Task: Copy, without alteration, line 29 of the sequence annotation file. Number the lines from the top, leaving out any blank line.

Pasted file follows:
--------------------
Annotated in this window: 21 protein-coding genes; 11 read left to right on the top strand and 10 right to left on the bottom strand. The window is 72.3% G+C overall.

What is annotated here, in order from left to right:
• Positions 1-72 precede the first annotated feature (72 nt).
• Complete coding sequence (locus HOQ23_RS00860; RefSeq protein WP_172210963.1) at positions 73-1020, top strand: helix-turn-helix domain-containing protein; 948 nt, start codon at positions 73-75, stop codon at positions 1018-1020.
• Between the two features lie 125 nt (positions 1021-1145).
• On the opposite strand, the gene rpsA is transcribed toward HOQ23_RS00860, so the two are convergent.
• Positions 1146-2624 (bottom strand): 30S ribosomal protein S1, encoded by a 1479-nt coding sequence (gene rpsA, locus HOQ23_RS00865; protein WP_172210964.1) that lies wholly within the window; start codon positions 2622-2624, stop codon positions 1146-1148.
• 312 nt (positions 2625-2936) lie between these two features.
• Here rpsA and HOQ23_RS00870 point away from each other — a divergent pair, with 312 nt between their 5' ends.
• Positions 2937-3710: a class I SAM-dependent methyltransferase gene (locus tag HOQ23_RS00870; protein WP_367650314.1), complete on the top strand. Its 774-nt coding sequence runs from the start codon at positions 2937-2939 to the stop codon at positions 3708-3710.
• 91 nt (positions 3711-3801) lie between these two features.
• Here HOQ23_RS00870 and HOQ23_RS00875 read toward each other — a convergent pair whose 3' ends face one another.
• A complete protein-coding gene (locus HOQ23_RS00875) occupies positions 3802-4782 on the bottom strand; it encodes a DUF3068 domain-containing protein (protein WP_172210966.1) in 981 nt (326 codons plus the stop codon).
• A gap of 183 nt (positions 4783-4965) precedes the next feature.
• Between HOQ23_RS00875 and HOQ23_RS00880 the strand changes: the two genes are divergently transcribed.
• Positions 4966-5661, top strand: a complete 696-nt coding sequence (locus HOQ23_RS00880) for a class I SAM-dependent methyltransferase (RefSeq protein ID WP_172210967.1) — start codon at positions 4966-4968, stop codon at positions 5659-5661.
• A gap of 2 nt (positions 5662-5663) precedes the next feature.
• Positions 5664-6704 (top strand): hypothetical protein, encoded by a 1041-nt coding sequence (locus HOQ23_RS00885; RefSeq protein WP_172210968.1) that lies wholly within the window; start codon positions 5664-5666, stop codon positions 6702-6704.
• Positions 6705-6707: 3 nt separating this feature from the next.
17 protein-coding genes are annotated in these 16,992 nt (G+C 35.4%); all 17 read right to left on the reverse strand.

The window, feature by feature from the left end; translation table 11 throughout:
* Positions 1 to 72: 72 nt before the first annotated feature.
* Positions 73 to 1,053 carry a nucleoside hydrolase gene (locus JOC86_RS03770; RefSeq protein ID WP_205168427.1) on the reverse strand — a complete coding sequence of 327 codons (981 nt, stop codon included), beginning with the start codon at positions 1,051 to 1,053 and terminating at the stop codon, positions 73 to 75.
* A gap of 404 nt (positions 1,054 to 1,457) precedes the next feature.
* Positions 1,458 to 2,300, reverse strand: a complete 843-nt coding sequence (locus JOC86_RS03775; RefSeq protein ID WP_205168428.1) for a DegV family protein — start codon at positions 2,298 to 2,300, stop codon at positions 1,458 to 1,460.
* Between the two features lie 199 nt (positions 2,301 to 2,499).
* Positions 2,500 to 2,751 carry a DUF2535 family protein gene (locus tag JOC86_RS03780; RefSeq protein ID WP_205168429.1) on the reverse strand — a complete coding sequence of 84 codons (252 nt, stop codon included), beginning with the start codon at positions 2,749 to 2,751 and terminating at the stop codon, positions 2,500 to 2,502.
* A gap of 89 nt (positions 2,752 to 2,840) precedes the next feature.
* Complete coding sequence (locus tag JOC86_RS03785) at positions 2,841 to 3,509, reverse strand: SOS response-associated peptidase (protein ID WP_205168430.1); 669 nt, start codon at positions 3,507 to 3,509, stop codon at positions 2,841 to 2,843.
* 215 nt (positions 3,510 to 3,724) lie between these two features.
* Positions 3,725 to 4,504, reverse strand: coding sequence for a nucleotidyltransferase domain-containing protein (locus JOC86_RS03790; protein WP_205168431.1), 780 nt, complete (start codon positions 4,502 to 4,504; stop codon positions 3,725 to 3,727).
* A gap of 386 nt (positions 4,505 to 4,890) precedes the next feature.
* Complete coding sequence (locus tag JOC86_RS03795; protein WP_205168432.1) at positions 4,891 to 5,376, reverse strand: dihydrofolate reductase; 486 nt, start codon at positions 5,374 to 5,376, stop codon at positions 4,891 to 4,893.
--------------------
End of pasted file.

* Complete coding sequence (locus tag JOC86_RS03785) at positions 2,841 to 3,509, reverse strand: SOS response-associated peptidase (protein ID WP_205168430.1); 669 nt, start codon at positions 3,507 to 3,509, stop codon at positions 2,841 to 2,843.